Another factor that Eltis brings to the forefront of anticlericalism was the problem of mortmain. For instance in the city of Frankfurt the church owned about a third of the land within the city. Once again resentment was caused towards the clergy due their lands being ‘non-taxable’. However, much of the lands owned by the church had been ‘donated’ to the clergy in exchange for popular masses for donors and their families souls. [9] This could have dire consequence for cities revenue, like it had for the city of Mainz who had lost it independent state and been left impoverished and with only a small tax base, by the late fifteenth century. [10] The cities were faced with two possible solution: either force more taxation on the wealthier families and thereby invoking a backlash of violence against the clergy, or by attempting to force taxation on the clergy. The city governments tended to challenge the church taxation immunity in attempt to solve their financial problems.

A final factor that was significant to characterizing anticlericalism, and was particular a sensitive area for cities, was the apparent ‘abuses’ that the clergy committed within the church and their immoral lifestyle. [11] This links back to my earlier statement about popular piety and the buying of indulgence, as this was seen as a church ‘abuse’ of the German people. On the eve of the reformation it was humanist, such as Martin Luther and Erasmus that heavily criticized the clergy of living a comfortable, luxurious secular life and not fulfilling their duties properly. For example out of fourteen parishes within Germany, only one had a permanent pastor in residence. [12] The Christian humanist theologians were calling for religious reform because they believed that original message of Christianity had been distorted in favour of furthering interest in wealth. [13] They cried out for ‘ad fontes’: returning back to the sources or in this case back to the Bible. [14] They believed that the church needed to return to basic Christian practise of the ‘Golden Age’ of apostolic poverty, celibacy and going back to the teaching of the Scriptures and the preaching’s of the Gospels. [15]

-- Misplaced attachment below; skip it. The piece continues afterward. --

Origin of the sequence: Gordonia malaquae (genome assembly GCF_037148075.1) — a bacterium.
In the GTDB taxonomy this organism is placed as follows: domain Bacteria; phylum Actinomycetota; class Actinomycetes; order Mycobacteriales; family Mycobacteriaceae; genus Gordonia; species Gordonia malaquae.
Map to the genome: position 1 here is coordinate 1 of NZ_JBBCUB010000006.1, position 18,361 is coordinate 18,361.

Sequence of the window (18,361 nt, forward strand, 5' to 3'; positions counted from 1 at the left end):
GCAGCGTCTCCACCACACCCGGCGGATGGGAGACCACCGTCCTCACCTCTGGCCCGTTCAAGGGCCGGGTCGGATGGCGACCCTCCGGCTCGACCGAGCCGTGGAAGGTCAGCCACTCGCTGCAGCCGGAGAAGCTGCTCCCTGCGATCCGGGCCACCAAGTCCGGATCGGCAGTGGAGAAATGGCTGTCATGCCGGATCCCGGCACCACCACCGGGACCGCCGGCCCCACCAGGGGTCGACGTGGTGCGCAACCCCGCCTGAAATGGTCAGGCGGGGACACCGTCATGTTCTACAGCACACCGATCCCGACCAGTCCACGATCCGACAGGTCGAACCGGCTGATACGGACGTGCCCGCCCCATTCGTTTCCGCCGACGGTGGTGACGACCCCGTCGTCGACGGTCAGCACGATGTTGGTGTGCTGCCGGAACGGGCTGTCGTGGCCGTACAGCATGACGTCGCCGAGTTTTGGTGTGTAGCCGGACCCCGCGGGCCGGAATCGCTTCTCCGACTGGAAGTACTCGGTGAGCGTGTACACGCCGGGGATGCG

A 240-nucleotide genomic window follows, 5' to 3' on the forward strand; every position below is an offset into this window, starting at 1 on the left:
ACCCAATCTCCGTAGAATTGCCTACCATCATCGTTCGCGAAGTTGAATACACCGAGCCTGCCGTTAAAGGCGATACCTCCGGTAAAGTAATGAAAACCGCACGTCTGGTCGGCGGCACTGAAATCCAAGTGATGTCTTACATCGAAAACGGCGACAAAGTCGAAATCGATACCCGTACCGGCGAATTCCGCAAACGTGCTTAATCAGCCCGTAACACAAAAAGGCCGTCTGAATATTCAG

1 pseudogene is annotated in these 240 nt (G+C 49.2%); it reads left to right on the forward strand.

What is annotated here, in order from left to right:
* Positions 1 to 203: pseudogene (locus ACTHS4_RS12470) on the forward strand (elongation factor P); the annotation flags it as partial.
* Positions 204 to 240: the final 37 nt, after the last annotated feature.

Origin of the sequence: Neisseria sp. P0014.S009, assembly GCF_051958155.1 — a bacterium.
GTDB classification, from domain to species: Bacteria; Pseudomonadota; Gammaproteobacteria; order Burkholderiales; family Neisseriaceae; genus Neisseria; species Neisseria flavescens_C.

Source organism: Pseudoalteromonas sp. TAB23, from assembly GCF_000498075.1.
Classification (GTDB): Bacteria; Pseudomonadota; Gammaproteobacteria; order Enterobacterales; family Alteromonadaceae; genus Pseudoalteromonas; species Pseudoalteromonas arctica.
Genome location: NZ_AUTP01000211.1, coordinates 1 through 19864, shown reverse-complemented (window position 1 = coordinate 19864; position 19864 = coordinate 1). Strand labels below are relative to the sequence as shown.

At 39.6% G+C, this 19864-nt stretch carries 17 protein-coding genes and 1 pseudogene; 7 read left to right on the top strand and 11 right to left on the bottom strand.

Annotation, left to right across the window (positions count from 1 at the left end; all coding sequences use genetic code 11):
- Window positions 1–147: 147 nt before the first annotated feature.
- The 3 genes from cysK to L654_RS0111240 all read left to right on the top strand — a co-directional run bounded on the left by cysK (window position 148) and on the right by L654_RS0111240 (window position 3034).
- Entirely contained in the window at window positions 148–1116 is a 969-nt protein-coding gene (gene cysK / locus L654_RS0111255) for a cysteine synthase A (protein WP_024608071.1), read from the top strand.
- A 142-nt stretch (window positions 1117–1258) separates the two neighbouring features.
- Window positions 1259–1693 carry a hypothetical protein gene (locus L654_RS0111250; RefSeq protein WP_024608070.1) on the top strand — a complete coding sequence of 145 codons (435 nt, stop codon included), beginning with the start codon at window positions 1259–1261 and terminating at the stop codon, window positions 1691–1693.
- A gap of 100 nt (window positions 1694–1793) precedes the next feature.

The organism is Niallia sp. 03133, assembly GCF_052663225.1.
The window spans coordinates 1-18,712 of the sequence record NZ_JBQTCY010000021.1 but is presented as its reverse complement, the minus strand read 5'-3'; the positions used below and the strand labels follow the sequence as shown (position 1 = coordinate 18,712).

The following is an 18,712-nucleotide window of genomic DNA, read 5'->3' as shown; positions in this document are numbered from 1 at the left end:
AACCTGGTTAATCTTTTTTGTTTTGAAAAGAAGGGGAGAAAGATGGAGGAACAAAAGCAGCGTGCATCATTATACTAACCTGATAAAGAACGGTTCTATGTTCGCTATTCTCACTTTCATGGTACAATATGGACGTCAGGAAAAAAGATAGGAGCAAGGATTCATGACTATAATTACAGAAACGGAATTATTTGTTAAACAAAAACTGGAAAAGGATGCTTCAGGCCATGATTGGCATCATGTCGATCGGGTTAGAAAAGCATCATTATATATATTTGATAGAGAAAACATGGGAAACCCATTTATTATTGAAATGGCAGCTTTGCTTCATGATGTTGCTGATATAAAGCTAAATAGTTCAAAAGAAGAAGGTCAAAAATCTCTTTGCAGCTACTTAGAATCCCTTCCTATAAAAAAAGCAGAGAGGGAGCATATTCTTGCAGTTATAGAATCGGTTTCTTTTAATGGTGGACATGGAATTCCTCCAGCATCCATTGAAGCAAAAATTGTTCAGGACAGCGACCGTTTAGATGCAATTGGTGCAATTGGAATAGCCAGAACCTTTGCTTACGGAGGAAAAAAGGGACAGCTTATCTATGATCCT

Overall by the eve of the reformation, there was extensive need to reform the church. Anticlericalism, which can be argued, was a product of popular piety of the fourteenth and fifteenth century. However it would be wrong to state that anticlericalism was sole cause of the reformation but rather one of the outstanding branches that ‘helped fuel’ the Reformation. [16] 

Leading on from the poltical need for reform, I will look at the economic structure of the German empire on the eve of the reformation and its effect on the call for reform. As Eltes already highlighted, both imperial and free cities and the territorial cities had been effected by economic difficulties partly due to the Catholic church, during the late medieval age, however other factors played a part on how well the economy feared locally and nationally. One feature that the historian C. Scott Dixion seems to emphasise was that Germany was predominately an agrarian economy, mainly in cereal crop and dairy depending on land suitability. [17] For example, in Cologne in order to feed the people, 10,000 wagons yearly passed through the city with crops and livestock. [18] Nevertheless the Empire also had small areas of newly found industrial economies in mining of metal ores . [19] One fact about the economy was that, by the eve of the Reformation it was recovering from several agrarian failures during the fifteenth century. [20] To add to this, the population of the German Empire was increasingly growing and it needed to find a away to economically accommodate the growing population. Therefore it’s difficult to say if Germany was economically stable as a whole, due to varying patterns of economy from region to region. These economic issues would lead to increasing social unrest rurally and urbanely, which would lead to a call for social reform. I will explore this further in the next part of the essay.


The Historian Andrew Johnstone describes the process of the Reformation as ‘several tributaries converging together as one river’ [21] meaning that the Reformation was not a single event but rather a complex process that